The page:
Small Wars Journal

In a City of Ever-Shifting Front Lines, Libyans Confront Worst Fighting in Years

In a City of Ever-Shifting Front Lines, Libyans Confront Worst Fighting in Years by Sudarsan Raghavan – Washington Post

For nearly two months, this besieged North African capital of more than 1 million people has been ensnared in its worst episode of violence since the toppling of Libyan dictator Moammar Gaddafi almost eight years ago. The forces of renegade commander Khalifa Hifter have reached the city’s southern edges and are battling a constellation of militias aligned with a U.N.-backed government.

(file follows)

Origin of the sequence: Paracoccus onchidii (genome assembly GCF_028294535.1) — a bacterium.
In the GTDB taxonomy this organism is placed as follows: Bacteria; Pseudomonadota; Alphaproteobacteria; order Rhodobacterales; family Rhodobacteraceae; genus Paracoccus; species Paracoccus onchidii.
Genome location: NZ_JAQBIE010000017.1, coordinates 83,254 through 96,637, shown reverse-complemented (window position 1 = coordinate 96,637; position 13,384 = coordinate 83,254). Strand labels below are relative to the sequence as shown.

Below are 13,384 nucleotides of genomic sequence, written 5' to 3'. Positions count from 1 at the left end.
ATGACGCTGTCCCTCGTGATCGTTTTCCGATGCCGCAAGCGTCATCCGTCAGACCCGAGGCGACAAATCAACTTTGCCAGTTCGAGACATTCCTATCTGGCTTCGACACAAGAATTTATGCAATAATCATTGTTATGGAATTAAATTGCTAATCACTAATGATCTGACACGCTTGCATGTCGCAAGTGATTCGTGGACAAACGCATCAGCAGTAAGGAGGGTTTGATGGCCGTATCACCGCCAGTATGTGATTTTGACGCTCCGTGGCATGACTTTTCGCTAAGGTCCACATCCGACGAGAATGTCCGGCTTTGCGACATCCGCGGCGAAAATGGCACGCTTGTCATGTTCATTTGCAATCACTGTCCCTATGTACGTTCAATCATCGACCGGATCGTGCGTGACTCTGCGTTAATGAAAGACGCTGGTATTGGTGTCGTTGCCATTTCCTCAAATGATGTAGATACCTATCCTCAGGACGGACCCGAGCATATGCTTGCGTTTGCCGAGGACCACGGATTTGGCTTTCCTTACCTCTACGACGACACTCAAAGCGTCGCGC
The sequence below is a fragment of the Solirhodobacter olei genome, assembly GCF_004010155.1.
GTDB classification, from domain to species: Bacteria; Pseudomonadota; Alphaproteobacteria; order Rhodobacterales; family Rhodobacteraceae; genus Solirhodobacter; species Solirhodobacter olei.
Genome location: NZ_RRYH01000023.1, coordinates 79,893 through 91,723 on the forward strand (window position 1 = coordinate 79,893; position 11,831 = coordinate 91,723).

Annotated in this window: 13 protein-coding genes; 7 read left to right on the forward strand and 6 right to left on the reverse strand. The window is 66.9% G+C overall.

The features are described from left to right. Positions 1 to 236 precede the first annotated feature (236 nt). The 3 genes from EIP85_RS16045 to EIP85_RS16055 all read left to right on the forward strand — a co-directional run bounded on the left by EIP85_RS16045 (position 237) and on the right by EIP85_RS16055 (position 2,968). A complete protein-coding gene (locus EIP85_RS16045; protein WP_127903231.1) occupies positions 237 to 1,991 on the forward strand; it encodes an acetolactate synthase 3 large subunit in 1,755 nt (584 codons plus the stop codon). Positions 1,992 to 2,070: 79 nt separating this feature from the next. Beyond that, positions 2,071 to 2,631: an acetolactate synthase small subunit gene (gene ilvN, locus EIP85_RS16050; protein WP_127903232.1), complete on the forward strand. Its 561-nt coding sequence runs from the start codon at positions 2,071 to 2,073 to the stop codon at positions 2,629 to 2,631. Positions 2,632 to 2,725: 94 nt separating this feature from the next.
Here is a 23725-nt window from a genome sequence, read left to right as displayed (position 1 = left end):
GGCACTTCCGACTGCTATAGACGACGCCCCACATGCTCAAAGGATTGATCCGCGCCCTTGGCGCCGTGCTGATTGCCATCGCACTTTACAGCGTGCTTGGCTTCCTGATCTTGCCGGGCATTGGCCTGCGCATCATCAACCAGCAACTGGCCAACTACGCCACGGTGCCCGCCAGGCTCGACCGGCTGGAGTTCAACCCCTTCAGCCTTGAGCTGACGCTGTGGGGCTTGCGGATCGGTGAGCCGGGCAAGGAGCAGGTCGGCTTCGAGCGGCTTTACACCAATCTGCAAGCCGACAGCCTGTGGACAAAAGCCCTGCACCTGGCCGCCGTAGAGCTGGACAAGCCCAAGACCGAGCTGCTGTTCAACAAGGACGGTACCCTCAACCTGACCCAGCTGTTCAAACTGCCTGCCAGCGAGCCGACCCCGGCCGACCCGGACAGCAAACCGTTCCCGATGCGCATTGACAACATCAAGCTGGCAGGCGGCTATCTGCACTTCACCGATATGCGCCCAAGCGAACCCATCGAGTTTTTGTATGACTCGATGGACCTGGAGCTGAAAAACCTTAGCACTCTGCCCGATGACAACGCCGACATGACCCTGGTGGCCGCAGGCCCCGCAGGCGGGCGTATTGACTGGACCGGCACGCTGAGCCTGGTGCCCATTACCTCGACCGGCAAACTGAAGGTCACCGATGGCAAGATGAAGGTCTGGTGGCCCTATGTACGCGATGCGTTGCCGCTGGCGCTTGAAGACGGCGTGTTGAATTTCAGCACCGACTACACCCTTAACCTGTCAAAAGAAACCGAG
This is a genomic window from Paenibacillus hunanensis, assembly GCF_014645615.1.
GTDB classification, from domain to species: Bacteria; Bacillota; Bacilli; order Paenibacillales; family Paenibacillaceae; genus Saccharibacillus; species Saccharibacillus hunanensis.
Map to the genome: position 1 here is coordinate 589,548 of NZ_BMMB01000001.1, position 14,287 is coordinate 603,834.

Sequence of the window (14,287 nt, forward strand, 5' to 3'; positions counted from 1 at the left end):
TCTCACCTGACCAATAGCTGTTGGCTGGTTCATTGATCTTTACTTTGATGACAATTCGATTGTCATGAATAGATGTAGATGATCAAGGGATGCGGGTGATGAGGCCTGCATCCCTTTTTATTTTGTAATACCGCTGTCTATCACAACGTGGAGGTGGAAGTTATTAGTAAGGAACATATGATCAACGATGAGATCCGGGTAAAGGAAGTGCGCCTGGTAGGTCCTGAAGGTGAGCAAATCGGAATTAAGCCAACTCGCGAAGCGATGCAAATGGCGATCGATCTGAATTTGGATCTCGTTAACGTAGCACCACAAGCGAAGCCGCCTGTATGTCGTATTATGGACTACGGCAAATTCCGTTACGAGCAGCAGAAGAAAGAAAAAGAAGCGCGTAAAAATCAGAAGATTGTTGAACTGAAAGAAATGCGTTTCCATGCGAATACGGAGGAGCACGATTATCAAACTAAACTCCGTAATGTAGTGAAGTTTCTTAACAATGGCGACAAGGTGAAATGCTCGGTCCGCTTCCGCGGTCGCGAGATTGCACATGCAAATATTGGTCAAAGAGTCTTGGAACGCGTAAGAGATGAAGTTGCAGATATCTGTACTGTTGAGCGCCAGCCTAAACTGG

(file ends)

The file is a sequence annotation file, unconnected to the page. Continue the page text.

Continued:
“We are caught between two fires,” said Umm Ahmed, 57, a husky-voiced widow who fled her home after clashes erupted in her neighborhood. “And they are no different than each other.”

Unlike in previous militia clashes in the post-Gaddafi era, the combatants are deploying heavier weaponry and air power, including armed drones. Outside powers are blatantly violating an international arms embargo, say U.N. investigators, which has helped perpetuate the fighting and fuel what has become a proxy war involving regional and European countries…

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